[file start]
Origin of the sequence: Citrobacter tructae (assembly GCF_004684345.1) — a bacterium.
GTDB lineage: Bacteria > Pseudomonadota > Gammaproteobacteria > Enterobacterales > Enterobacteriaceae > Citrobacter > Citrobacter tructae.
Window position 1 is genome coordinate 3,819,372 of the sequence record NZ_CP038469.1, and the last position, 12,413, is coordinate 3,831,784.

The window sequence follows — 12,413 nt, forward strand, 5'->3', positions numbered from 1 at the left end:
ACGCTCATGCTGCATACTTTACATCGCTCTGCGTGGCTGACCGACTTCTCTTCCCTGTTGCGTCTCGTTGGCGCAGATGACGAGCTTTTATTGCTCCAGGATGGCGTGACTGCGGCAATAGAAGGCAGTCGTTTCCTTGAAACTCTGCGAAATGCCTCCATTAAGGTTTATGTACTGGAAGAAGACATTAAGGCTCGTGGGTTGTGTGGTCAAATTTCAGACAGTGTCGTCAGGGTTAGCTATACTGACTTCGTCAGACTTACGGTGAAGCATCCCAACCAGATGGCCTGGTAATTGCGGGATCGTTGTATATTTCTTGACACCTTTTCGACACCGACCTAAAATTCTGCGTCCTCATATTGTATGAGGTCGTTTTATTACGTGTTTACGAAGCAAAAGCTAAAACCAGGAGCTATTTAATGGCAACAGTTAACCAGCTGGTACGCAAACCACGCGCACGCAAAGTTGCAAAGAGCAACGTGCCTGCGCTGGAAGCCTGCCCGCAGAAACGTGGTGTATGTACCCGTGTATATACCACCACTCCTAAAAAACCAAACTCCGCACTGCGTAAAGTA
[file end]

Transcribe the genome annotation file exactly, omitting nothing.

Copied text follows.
Origin of the sequence: Citrobacter tructae (assembly GCF_004684345.1) — a bacterium.
GTDB lineage: Bacteria > Pseudomonadota > Gammaproteobacteria > Enterobacterales > Enterobacteriaceae > Citrobacter > Citrobacter tructae.
Window position 1 is genome coordinate 3,819,372 of the sequence record NZ_CP038469.1, and the last position, 12,413, is coordinate 3,831,784.

The window sequence follows — 12,413 nt, forward strand, 5'->3', positions numbered from 1 at the left end:
ACGCTCATGCTGCATACTTTACATCGCTCTGCGTGGCTGACCGACTTCTCTTCCCTGTTGCGTCTCGTTGGCGCAGATGACGAGCTTTTATTGCTCCAGGATGGCGTGACTGCGGCAATAGAAGGCAGTCGTTTCCTTGAAACTCTGCGAAATGCCTCCATTAAGGTTTATGTACTGGAAGAAGACATTAAGGCTCGTGGGTTGTGTGGTCAAATTTCAGACAGTGTCGTCAGGGTTAGCTATACTGACTTCGTCAGACTTACGGTGAAGCATCCCAACCAGATGGCCTGGTAATTGCGGGATCGTTGTATATTTCTTGACACCTTTTCGACACCGACCTAAAATTCTGCGTCCTCATATTGTATGAGGTCGTTTTATTACGTGTTTACGAAGCAAAAGCTAAAACCAGGAGCTATTTAATGGCAACAGTTAACCAGCTGGTACGCAAACCACGCGCACGCAAAGTTGCAAAGAGCAACGTGCCTGCGCTGGAAGCCTGCCCGCAGAAACGTGGTGTATGTACCCGTGTATATACCACCACTCCTAAAAAACCAAACTCCGCACTGCGTAAAGTA